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Cape Town - The Cabinet has approved a bill which would see sexual offences prosecuted retrospectively - as far back as 20 years.

On Thursday, Communications Minister Nomvula Mokonyane said the Cabinet had at its Wednesday meeting approved the introduction of a bill aimed at amending the Criminal Procedure Act.

“The proposed amendment bill will extend the list of sexual offences in respect of the prosecution and, significantly, it allows for the charges to be instituted even after 20 years,” Mokonyane told journalists at a post-cabinet briefing.

Read: Expiry date for reporting sexual offences to be abolished, MPs told

The amendment is in compliance with the judgment made by the South Gauteng High Court a few years ago.

The court had found the act inconsistent with the constitution and invalid as it barred prosecution for all sexual offences after the lapse of 20 years from the time the offence was committed.

“The amendments will allow the National Prosecuting Authority wider discretion to institute prosecutions in sexual offences in accordance with chapter 2 of the constitution.”

This bill comes against the backdrop of former ANC MP and musician Jennifer Ferguson laying a complaint of rape against SA Football Association president Danny Jordaan for an alleged incident that took place in Port Elizabeth 24 years ago.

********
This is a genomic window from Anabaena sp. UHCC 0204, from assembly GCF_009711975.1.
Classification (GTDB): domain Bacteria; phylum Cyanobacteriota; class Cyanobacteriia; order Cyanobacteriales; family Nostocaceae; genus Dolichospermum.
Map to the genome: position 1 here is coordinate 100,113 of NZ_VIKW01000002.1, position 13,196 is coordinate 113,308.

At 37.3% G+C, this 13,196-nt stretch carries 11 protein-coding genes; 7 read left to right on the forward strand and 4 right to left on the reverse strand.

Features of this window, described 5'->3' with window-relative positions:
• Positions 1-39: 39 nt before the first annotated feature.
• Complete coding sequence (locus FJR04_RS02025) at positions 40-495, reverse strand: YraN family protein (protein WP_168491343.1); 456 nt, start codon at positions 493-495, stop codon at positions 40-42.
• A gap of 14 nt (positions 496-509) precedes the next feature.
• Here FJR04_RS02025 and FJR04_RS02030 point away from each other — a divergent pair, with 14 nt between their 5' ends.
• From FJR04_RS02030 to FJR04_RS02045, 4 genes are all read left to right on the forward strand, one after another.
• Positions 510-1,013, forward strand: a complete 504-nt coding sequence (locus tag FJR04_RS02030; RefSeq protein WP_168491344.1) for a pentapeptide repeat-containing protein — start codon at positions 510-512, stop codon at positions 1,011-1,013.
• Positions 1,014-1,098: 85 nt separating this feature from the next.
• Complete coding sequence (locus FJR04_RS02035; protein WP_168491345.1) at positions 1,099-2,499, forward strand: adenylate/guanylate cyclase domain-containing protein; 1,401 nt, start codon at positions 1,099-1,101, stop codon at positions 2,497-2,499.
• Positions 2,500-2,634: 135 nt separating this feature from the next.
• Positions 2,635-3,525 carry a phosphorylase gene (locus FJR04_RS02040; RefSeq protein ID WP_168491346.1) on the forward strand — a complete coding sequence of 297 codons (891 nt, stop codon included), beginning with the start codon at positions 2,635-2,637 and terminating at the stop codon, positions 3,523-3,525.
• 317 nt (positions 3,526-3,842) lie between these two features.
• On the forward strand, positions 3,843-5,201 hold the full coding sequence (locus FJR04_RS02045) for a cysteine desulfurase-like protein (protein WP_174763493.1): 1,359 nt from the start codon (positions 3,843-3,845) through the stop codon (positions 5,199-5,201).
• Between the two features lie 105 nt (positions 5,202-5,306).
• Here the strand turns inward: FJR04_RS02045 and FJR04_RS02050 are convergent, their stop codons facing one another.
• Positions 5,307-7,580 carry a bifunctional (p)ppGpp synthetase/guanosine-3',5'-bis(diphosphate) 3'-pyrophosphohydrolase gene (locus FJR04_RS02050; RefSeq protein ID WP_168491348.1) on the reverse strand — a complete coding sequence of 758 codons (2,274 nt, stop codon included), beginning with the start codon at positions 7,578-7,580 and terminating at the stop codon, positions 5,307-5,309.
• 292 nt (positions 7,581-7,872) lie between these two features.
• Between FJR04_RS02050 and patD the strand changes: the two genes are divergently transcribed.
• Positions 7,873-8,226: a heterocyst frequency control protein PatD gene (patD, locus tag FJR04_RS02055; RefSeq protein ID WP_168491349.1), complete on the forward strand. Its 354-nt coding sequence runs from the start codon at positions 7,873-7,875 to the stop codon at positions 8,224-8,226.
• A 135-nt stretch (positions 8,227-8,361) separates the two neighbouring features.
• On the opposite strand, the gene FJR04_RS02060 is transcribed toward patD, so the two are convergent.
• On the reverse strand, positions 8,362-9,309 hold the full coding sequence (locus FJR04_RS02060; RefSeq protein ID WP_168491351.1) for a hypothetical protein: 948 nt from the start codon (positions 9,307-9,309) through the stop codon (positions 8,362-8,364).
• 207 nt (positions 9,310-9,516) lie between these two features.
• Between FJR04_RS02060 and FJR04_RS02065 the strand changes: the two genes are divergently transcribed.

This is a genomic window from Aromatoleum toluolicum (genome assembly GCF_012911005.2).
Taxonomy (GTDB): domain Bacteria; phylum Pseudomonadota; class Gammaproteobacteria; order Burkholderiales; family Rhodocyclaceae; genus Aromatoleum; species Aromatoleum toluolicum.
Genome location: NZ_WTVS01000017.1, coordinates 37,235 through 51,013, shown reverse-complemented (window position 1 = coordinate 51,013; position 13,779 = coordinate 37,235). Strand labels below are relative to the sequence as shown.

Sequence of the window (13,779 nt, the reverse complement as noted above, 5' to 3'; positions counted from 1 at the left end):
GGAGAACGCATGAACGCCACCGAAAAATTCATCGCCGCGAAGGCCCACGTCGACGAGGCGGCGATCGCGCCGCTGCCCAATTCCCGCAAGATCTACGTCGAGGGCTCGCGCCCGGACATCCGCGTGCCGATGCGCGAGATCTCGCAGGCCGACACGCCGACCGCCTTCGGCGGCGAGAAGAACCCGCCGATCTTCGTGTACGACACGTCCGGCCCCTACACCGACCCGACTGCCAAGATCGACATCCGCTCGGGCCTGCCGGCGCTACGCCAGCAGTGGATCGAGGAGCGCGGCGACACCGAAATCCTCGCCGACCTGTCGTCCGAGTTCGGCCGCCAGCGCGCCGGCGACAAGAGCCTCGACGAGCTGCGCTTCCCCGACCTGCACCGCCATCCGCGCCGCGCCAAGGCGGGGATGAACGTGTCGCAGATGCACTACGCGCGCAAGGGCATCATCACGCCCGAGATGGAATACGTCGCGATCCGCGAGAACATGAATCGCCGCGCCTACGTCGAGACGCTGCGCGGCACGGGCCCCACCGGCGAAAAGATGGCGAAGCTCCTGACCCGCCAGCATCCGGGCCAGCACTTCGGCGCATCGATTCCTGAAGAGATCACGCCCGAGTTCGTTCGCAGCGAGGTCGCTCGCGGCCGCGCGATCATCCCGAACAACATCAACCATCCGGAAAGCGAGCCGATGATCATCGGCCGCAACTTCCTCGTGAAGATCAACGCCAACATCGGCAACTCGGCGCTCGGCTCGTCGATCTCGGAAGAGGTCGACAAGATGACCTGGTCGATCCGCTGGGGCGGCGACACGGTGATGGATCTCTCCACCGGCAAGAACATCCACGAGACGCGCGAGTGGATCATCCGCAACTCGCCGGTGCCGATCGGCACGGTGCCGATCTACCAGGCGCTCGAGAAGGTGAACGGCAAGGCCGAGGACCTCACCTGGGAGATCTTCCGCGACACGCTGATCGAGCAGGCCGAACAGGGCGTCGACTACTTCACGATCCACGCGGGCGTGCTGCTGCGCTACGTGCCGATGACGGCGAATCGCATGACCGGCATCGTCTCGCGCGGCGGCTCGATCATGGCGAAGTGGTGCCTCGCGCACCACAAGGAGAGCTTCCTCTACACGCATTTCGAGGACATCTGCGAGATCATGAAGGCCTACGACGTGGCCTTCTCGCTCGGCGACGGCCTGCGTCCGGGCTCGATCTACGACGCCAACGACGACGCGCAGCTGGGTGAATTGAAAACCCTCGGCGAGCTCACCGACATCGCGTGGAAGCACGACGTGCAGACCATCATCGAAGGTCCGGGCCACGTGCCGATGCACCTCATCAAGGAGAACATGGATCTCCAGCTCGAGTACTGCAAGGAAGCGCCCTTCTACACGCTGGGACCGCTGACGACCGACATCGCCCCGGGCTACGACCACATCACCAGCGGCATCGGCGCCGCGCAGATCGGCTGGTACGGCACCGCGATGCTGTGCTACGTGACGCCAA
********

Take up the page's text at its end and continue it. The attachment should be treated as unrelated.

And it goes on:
Asked if the bill was motivated by reports on similar incidents, Mokonyane said the reported incidents came when the government was responding to the court ruling.

“The judgment exposed the gaps in terms of our own laws.

“What it (the bill) seeks to do is also to help the vulnerable who can’t, when abused, be in a position to speak for themselves.”

Mokonyane also revealed that the government was mulling legislation that will reduce billions paid in medical claims.

She said the State Liability Amendment Bill provided for the settlement structure of claims against the State that arise from wrongful medical treatment of persons at health facilities.

“This will provide for a reduced impact of lump sum payments on the budgets of public hospitals.

“These amendments will increase the financial resources available to provincial hospitals to provide health-care services.”

In March 2017, the National Treasury told Parliament medical claims against the State had increased from R28 billion to R43bn.

It was reported at the time that Gauteng had paid R2.9bn in settlements, KwaZulu-Natal R243 million and the Eastern Cape R210m.

Mokonyane said there would still be compensation for those lodging successful claims.

Parliament is in a race against time to process as many bills as possible before next year’s general elections.

Political Bureau